AUGUSTA, Maine — Maine State Police spokesman Stephen McCausland said Friday that detectives are conducting an investigation into allegations of misconduct against Rep. Alex Cornell du Houx, who is the subject of a protection from abuse order requested this week by another legislator.

McCausland refused to answer many questions about the probe because of the ongoing investigation but said Maine State Police detectives have been looking into the matter for “several weeks.” McCausland said state police were made aware of allegations against Cornell du Houx by Rep. Erin Herbig of Belfast through the Capitol Police at the State House. Both Herbig and du Houx are Democrats.

Herbig filed for a protection from abuse order Monday in Belfast District Court, alleging that Cornell du Houx threatened her and hacked into her cellphone and email accounts, among other things.

“We were made aware of her concerns,” said McCausland, who did not know exactly when the probe began. “Capitol Police have worked very closely with state police on this.”

Jeffrey Hamm, an attorney with Zerillo Law in Portland who has been representing Cornell du Houx since March, said Friday that he recently became aware of the state police investigation but that to his knowledge Cornell du Houx has not been interviewed by detectives in this matter.

“Alex takes these allegations very seriously,” Hamm said. “All they are at this point is allegations. He’s confident the truth will come out … He has no interest in litigating these allegations in the press. The facts are really for a judge to hear.”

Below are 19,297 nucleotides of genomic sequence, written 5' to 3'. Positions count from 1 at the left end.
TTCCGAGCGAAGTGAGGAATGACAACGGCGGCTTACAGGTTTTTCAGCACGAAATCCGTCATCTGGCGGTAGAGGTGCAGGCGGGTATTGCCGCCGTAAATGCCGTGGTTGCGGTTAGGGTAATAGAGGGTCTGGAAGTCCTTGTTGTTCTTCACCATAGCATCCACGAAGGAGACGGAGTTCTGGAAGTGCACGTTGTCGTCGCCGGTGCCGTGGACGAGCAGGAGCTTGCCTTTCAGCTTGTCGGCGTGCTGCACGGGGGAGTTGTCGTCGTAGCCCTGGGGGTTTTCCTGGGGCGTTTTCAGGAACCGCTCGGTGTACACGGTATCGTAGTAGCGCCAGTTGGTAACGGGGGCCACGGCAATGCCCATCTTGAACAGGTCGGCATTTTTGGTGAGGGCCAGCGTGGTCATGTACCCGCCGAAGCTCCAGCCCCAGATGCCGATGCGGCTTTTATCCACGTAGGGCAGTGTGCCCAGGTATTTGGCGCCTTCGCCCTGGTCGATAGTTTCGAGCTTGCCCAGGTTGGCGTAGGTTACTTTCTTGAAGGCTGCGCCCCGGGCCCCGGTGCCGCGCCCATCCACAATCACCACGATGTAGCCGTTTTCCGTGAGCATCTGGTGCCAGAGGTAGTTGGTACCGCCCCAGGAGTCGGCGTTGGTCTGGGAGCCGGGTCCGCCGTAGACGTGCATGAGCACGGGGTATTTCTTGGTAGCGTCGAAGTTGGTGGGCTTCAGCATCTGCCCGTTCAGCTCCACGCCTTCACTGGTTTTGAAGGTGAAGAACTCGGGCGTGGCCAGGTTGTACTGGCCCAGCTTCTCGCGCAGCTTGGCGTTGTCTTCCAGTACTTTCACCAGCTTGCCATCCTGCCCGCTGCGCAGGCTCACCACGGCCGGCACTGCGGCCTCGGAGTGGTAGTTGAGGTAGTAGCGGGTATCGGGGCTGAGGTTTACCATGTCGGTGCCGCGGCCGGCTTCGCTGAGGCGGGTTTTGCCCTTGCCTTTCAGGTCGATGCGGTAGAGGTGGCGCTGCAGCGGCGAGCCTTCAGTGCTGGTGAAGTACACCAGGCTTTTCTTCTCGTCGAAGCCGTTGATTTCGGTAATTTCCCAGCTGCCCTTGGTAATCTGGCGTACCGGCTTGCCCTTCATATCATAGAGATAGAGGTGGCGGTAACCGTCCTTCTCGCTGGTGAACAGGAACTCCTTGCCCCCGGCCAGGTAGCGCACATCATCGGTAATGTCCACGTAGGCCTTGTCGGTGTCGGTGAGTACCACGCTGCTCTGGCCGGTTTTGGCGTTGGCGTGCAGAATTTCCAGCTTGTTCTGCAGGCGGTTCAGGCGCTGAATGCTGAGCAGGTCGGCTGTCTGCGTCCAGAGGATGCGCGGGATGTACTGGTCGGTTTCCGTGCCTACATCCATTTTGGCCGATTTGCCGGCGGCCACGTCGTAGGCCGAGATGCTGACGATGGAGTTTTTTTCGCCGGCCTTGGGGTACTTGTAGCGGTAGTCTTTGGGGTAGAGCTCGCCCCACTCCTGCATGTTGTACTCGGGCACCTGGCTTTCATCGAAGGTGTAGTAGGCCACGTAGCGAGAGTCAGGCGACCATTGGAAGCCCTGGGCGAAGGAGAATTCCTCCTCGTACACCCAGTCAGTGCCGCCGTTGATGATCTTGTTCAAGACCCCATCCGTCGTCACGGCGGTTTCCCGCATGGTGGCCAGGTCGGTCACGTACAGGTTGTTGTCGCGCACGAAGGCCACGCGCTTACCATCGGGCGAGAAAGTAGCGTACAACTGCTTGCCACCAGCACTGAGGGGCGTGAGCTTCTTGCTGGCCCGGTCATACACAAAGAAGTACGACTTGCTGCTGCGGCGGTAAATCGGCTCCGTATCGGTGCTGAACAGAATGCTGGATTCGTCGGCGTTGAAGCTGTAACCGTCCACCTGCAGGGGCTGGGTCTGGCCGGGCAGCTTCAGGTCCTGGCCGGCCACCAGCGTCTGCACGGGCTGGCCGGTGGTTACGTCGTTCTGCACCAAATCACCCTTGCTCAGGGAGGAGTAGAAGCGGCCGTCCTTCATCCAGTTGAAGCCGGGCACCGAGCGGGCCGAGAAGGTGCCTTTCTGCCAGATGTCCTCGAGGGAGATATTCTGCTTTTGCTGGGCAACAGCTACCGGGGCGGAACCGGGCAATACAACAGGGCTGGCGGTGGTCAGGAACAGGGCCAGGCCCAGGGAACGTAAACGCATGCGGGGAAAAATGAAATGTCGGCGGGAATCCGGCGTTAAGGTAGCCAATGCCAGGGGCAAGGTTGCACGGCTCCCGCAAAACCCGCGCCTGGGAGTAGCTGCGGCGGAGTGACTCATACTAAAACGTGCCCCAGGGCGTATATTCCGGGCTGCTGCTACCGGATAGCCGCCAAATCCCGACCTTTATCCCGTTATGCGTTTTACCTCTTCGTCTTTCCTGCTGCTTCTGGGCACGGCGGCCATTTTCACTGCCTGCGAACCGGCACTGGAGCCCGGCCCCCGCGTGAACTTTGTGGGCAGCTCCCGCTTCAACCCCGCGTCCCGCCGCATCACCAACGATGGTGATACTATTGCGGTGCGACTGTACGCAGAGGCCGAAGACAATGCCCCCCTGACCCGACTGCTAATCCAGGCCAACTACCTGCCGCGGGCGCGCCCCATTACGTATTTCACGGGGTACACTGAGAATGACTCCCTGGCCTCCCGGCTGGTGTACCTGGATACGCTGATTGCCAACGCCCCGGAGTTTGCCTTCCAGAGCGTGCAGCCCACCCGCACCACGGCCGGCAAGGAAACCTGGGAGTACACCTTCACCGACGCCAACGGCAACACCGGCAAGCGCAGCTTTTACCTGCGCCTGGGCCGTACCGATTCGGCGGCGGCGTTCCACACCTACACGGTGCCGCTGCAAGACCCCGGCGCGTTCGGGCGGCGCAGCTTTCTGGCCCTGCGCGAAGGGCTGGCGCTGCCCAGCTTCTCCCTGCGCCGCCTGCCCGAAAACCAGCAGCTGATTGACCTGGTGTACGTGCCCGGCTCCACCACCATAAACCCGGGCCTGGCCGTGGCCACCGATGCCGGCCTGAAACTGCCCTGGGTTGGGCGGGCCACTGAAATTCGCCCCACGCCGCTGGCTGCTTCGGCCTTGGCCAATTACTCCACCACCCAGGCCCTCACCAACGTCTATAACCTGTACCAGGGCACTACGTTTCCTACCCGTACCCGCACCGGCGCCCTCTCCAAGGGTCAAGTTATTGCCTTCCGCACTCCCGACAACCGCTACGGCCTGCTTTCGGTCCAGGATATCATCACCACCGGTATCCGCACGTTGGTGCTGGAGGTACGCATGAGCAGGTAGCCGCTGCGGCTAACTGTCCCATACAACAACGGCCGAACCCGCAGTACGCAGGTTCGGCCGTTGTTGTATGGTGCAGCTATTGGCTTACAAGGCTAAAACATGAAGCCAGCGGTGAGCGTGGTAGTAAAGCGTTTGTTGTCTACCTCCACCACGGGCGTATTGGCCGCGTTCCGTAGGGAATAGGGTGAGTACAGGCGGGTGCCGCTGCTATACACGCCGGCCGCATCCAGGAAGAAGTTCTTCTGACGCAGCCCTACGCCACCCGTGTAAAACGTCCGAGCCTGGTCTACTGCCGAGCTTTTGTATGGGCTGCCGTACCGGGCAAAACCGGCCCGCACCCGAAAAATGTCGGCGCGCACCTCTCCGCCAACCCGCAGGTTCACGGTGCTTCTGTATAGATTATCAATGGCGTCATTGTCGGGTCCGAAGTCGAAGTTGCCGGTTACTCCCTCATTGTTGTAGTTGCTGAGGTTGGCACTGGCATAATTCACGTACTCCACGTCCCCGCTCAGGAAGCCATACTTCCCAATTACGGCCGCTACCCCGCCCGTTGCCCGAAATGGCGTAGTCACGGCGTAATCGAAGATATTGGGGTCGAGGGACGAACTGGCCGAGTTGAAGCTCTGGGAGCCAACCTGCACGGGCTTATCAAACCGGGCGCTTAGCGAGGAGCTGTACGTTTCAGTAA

Response to the situation within the State House escalated over a period of months as the allegations between the estranged couple ramped up, according to Capitol Police Chief Russell Gauvin and a spokeswoman for House Democrats.

In her filing of a protection from abuse order against Cornell du Houx on Monday, Herbig claimed that some of his improper behavior happened at the State House complex. According to Gauvin and House Democrats spokeswoman Jodi Quintero, Herbig’s filing of that order was the culmination of intervention between the two representatives that began in the State House in February.

Gauvin said his officers have met with both representatives since then and that in the final days of the legislative session Cornell du Houx monitored legislative debates by computer from a committee room to ensure he would have minimal contact with Herbig. While Quintero said the situation was first brought to leadership in February, Gauvin said he wasn’t made aware of it until March. He said he met with Herbig again in April and at that time she was becoming more concerned about Cornell du Houx’s behavior.

“She was feeling increasingly concerned about working there in the same building with him,” Gauvin said. “Several of us recommended that she pursue a protection order at that time, but she said at the time that she wanted to try to let the situation resolve on its own.”

Gauvin said he met with Cornell du Houx within a day or so of his meeting with Herbig and told him that he should leave Herbig alone and stop any behavior that would be troubling or threatening to her or anyone else in the State House.

“I told him that she did not want to be bothered by him and that he should not engage in any conduct that could be considered stalking or harassment,” he said. “Rep. Cornell du Houx agreed to change his behavior. He decided to monitor the House proceedings from a committee room on his computer. He had already started that before I spoke to him. He was trying to minimize contact.”

But on March 28, according to a document filed by Herbig as part of a request for a protection from abuse order against Cornell du Houx, the Brunswick representative followed Herbig out of a legislative event and when she got into a car with three others, he used his car to block their exit.